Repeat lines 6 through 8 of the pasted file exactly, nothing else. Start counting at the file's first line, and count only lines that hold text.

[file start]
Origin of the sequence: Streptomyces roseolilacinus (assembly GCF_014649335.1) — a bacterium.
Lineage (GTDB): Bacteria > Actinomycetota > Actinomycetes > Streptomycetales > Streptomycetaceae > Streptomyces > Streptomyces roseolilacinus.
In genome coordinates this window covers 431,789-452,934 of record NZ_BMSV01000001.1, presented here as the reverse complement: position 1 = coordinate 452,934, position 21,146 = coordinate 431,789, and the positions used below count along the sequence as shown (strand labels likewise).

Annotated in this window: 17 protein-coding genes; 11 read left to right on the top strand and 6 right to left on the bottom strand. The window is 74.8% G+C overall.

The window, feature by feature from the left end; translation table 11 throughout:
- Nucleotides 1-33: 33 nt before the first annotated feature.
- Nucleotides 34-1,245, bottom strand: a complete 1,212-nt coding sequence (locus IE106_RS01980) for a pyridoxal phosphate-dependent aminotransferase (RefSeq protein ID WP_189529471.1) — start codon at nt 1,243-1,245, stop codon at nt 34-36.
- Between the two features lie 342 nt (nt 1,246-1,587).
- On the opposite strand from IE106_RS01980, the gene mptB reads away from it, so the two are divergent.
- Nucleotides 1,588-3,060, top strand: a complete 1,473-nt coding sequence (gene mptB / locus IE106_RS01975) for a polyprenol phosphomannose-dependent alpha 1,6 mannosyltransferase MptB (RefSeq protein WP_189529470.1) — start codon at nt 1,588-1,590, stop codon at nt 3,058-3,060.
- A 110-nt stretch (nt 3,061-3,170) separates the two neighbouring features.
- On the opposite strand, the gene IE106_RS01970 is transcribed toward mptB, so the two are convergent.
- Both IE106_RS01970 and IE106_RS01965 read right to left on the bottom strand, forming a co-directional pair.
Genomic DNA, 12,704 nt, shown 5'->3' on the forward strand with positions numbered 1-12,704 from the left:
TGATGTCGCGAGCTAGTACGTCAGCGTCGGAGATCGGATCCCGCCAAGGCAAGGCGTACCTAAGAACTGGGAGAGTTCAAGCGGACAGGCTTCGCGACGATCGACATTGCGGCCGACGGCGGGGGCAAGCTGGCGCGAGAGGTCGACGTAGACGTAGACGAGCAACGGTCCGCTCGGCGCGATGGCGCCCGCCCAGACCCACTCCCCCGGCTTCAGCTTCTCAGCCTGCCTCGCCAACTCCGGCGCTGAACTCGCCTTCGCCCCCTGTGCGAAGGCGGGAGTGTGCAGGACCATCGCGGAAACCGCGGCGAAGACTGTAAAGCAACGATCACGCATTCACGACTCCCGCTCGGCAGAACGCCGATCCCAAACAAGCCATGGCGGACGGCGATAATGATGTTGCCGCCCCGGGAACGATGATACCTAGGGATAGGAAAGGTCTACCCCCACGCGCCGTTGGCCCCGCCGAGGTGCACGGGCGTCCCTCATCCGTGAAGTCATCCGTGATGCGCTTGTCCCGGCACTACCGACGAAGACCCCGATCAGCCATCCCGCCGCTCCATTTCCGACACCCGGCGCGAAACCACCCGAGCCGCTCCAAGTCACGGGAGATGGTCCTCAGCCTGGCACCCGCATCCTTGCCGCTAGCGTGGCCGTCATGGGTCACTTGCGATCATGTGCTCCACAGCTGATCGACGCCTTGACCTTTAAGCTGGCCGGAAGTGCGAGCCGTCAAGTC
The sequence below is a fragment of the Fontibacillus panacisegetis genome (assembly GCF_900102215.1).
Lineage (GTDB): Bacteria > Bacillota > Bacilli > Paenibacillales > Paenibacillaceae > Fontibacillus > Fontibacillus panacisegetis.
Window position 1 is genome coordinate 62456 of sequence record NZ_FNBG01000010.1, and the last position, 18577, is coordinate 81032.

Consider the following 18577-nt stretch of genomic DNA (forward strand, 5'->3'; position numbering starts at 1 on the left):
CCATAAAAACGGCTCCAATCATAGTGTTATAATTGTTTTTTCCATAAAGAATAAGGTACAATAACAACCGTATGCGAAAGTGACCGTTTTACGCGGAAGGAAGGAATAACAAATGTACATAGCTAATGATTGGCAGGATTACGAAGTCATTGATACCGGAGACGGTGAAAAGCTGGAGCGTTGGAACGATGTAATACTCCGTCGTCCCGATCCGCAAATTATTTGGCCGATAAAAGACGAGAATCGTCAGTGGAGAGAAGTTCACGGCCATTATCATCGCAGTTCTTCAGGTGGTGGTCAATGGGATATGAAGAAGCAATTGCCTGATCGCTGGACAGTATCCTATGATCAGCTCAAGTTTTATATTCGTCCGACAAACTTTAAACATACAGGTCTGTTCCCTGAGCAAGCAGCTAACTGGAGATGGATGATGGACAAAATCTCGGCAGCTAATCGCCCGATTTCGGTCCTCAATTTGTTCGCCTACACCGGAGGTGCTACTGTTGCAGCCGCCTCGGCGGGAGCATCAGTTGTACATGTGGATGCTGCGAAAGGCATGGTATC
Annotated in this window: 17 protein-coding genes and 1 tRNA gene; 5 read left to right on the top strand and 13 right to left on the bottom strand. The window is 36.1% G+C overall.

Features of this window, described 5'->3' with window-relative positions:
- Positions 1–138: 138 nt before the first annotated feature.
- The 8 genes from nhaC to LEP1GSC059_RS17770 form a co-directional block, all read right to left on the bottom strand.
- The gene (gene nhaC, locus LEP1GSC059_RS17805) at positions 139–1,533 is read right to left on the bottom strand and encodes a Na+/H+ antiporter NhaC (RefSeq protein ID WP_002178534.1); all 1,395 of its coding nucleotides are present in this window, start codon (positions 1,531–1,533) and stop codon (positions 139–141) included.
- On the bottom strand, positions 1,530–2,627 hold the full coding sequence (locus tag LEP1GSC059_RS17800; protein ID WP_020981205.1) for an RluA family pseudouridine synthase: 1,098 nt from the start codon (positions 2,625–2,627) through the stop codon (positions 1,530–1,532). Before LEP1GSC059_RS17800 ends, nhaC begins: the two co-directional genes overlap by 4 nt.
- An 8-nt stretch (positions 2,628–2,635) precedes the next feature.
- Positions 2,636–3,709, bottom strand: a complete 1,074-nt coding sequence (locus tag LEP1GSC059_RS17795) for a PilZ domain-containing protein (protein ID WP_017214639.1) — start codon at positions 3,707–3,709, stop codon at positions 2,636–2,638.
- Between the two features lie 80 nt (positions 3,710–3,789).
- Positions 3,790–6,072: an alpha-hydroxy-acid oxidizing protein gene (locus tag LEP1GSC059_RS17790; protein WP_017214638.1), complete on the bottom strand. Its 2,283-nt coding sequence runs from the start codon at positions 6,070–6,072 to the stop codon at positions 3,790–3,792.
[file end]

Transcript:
- Nucleotides 1-33: 33 nt before the first annotated feature.
- Nucleotides 34-1,245, bottom strand: a complete 1,212-nt coding sequence (locus IE106_RS01980) for a pyridoxal phosphate-dependent aminotransferase (RefSeq protein ID WP_189529471.1) — start codon at nt 1,243-1,245, stop codon at nt 34-36.
- Between the two features lie 342 nt (nt 1,246-1,587).